Loch Arbour Sensory Motor Integration

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Empowered Learning Transformation Centers

Welcome to personalized pediatric care in a modern and comfortable environment. At Empowered Learning Transformation Centers, we are committed to keeping our volume down and our quality up. Our practice style allows us to remain small so that we can form long-term relationships with families and really get to know your child.  We offer convenient access, continuity with your doctor, and a technologically advanced office.  Join us as we re-invent pediatrics in New Jersey!

 

Sensory Integration and Sensory Processing

Sensory Integration is the neurological method by which people receive, incorporate and interpret information from the environment.  People receive input from the seven senses: auditory, visual, touch (tactile), smell (olfactory), taste (gustatory), proprioceptive (muscle sense) and vestibular (movement sense). Once the input is received, it is processed so the brain can decide if the input is important and what its properties are.  Once this is determined, the brain directs the body to react accordingly, generating an adaptive response.  Sensory Processing Disorder occurs when a person is not able to generate an adaptive motor response to his environment because this process is disrupted in some way.  A person’s level of arousal is closely tied into their ability to interpret sensory input and generate adaptive responses. If a person is above or below his “optimal level of arousal,” it will be difficult to access higher-level motor and cognitive skills to be able to generate adaptive responses to the environment.

 

Sensory modulation is the process through which the brain decides if information is important or not.  If the information is extraneous, it is filtered out. This is the brain’s filter, and if it is not working, the person may be unable to tune out background input or may interpret input stronger than it is presented. These inputs can be overwhelming and often result in the person being in a high level of arousal. Someone who has modulation difficulties may be in “fight or flight mode” and will have trouble sustaining focus on a task at hand. Furthermore, it is difficult for the brain to discriminate input if the input is not modulated correctly.

 

Sensory discrimination is when the brain makes sense of the information it receives. Without fully understanding sensory input, a person will have decreased skills.  The individual might be uncoordinated or unable to complete motor tasks.  Often a person with trouble discriminating input will look for additional input in order to get more information to better understand, resulting in sensory seeking behaviors. Discrimination of different types of inputs leads to different functional outcomes. When the brain successfully discriminates sensory input, it allows the individual to build skills.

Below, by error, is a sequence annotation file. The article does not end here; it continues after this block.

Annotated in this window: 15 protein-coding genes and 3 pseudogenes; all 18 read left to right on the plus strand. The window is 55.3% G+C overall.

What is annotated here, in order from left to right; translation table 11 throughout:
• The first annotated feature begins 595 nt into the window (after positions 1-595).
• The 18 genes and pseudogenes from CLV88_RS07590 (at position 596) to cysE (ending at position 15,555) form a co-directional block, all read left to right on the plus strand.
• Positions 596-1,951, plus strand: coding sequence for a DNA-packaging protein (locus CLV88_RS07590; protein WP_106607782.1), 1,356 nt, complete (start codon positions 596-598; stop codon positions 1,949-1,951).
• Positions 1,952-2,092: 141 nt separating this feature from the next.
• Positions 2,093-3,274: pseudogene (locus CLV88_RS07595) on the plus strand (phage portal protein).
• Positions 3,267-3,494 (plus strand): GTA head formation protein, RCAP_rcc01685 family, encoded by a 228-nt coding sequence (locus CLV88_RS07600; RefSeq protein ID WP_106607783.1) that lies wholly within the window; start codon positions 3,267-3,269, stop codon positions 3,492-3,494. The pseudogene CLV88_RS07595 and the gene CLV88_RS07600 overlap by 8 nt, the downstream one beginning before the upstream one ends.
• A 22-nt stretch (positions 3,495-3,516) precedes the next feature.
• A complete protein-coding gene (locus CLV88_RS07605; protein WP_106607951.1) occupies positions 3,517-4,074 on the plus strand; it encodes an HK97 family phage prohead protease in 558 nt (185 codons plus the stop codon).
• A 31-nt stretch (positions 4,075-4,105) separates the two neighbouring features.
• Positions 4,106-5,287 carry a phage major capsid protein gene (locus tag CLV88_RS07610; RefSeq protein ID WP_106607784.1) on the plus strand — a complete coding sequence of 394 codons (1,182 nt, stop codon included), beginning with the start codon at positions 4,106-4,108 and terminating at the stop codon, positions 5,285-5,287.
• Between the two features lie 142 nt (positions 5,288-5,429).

A person can have a modulation or discrimination issue in just one sense or across multiple senses.  The severity of the sensory processing deficit as well as the sense or combination of senses that it impacts changes the way Sensory Processing Disorder looks and impacts an individual. People who have sensory integration challenges might have difficulty focusing, poor handwriting and other fine motor skills or difficulty with transitions. They might have been delayed in their developmental milestones or may be hypersensitive to certain sounds, movements or feels. They might be picky eaters or refusers of food.

 

As each person with sensory challenges looks different, Sensory Integration intervention looks different for each person as well. Sensory Integration intervention is a method of intervention done by Occupational Therapists that is based in Sensory Integration theory created by Empowered Learning Transformation Centers. It is based on the idea that a meaningful, enhanced sensory experience can change the way the nervous system functions to help increase the integration of input. Each session is individualized and, for children, takes place in a fun, playful environment.

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